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Monday, August 8, 2011

Coaching Your Brain: Inspiration from the Book "Incognito"

Do you ever lie to yourself, or argue with yourself?

I read the book “Incognito: The Secret Lives of the Brain” by David Eagleman over the weekend, and he unpacks a concept that I think directly addresses this seemingly strange internal drama in a compelling and broad-reaching way.

I'm coming at this from the perspective of a life coach. What is a life coach, you ask? Simply put, a life coach supports you in taking action, and moving forward in your life. But not any kind of action will do. Oh no, we’re not interested in the usual kind of habitually-driven or half-hearted actions that fizzle your energy. We’re talking about focusing your precious time, money, vitality and creativity toward actions that best serve what you really want in life. As a coach, I’m well trained to listen. Are you speaking from fear, doubt, worry, limitations, anger, and so on, or are you speaking your truth?
Life coaching is heavily informed by neuroscience. Consider how much fear affects our behavior. Neuroscience says we evolved to pay great attention to what scares us, and we have brain circuitry dedicated to highlighting fearful thoughts with Vegas-style neon lights. The thing is, much of what scares us isn’t particularly life threatening anymore.

In "Incognito", David offers a view of the brain that captures the experience of every-day decision making in neural terms. He describes the brain as a “Team of Rivals”, existing of competing factions. The factions presumably share the greater good of your being as its goal, but differ in the short term solutions to a problem (dual political parties make a perfect analogy). A simple way of understanding this follows from the choice of eating a piece of chocolate cake. Certain factions want the short term rewards that come from a jolt of sugar. While others see the longer-term consequences of weight gain or an insulin spike. Which faction gets its way? You either eat the cake or you don’t, and so it goes with all decisions.

I find this view liberating, since I readily attest to the constant cajoling and negotiating with myself to which David refers. Yet my reaction to the factions is often one of criticizing and becoming frustrated, as if there shouldn’t be any competing “voices” at all.  It’s like electing different political parties to the House and Senate, and immediately becoming frustrated by their deliberations. Isn’t that what they’re supposed to do?  Of course, they’re also supposed to come to a viable resolution in due time.

And so it goes with the brain. Consider that we’re *supposed* to experience an internal battle over our behaviors, for decisions big and small. It’s how our brains work.  What I once interpreted as confusion, or frankly annoying inner chatter, I can instead welcome as my brain doing its job. Now that takes a load off. I've noticed that the less I fight the fighting, the more quickly a decision is made anyway.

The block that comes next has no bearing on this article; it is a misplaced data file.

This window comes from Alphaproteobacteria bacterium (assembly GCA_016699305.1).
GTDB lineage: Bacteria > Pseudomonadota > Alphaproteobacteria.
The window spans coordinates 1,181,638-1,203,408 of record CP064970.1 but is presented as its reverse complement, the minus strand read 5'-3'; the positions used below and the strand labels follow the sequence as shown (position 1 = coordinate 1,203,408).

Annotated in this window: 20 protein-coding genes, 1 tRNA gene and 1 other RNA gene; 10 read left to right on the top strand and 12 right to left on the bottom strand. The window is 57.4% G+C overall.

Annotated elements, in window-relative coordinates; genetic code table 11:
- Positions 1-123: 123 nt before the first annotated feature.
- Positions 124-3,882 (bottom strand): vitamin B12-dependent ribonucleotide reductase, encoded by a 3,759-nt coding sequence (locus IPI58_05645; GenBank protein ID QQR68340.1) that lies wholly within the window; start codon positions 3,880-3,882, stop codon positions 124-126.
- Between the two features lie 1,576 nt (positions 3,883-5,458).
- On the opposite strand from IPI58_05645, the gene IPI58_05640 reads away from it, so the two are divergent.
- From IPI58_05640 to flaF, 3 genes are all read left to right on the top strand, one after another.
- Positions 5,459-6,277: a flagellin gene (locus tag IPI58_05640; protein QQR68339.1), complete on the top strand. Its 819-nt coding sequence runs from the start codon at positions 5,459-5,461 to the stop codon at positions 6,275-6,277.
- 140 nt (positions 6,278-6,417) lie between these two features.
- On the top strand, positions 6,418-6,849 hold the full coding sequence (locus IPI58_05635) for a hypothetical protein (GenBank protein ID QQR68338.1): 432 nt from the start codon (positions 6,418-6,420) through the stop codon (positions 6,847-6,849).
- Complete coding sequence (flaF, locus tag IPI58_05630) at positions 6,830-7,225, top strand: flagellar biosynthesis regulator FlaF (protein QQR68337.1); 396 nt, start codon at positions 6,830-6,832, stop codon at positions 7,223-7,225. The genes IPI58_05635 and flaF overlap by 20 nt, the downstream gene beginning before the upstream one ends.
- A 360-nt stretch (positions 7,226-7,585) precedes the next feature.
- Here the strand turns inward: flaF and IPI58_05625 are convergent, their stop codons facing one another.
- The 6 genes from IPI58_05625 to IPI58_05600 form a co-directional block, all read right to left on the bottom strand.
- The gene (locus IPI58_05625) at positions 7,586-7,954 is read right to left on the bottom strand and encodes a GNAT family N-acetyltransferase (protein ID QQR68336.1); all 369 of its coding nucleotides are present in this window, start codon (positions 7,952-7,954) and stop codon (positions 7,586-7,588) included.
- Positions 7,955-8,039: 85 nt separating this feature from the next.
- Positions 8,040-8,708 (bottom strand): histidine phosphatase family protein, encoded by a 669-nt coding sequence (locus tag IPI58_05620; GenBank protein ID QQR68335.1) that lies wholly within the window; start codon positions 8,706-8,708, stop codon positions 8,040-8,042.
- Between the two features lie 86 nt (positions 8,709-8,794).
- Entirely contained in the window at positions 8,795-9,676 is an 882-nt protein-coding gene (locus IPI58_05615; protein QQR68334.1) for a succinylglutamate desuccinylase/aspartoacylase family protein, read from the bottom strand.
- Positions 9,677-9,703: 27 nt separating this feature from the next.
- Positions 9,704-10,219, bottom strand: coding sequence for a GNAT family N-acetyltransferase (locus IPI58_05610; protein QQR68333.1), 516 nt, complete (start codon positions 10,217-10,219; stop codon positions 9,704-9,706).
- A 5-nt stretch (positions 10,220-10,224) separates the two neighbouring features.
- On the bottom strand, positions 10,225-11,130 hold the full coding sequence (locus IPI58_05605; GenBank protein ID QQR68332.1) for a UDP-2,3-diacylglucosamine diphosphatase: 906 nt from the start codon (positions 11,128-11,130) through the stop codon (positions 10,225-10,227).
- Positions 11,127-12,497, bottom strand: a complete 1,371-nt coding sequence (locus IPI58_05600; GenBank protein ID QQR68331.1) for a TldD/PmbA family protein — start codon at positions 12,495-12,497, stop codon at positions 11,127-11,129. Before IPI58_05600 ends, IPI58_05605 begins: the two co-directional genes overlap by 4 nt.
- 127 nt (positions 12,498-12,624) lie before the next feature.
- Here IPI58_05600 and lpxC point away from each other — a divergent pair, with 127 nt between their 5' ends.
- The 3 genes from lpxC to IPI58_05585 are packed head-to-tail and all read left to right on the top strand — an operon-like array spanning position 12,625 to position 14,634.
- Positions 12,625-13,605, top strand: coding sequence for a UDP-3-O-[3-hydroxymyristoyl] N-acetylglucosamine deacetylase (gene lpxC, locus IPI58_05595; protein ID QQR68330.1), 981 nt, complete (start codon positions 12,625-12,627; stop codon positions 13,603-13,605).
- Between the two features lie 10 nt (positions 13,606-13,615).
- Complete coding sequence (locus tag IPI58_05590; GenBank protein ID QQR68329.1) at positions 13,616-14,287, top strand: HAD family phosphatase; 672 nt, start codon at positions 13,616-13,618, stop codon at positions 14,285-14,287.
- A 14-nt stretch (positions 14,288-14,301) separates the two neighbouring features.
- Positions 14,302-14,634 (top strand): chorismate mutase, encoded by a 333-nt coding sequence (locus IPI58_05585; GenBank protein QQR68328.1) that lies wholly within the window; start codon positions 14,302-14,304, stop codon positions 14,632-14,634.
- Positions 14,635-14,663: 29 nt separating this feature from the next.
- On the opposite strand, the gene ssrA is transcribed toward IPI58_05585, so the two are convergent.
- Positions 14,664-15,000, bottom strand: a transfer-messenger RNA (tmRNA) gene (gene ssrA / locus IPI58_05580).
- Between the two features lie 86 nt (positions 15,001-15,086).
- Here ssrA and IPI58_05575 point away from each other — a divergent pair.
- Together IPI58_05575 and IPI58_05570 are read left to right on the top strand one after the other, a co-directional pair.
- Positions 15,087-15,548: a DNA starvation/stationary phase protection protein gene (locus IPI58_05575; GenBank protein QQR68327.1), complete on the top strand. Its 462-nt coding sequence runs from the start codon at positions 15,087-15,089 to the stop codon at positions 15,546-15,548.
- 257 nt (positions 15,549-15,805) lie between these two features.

Where does life coaching come into play? Life coaching can help you more readily tune into the faction that carries the best decision for you at any moment, thereby reducing frustration, and leading to behaviors that empower you.Take the example of the chocolate cake. If you’re clear on the intention of remaining healthy, and you see avoiding fatty foods as part of your strategy for health, then it’s much easier to know which decision carries the best outcome. But if you’re fuzzy on how important it is to you to be healthy, and even less so on how you plan to get healthy, then you’ll likely be licking chocolate-laced grease off your lips much more frequently.The focus isn’t on the battle of the factions, or the minutia of their arguments. Instead, the focus is on your intentions, which don’t change for the most part, regardless of how emotionally charged you’re feeling at the time. With clarity about your intentions and what you want your future to look like, then consciousness can more readily tune into the viewpoint that takes you where you ultimately want to go.  That’s much of what life coaching is about - focusing on what’s important to you in a manner that’s greater than our thoughts and feelings which change like the waves on the surface of the ocean.

So what is the neural basis of intention-holding, Dr. Eagleman?

1 comment:

  1. First off, I just want to say that I'm thrilled to have discovered your blog - I hadn't found a single other neuroscience writer on Wordpress until today!

    I'm also glad to see that "Incognito" grabbed your attention - it's been one of my favorite popular science books of the past few years. Have you read "The Brain That Changes Itself?" If not, I highly recommend it.

    You make an excellent point that internal debate is a reflection of the way the brain is -supposed- to work. When we treat our minds less like a dictatorship and more like a democracy (albeit with a clearly defined set of goals), a lot more gets done. It's a little counter-intuitive sometimes, but it works so well.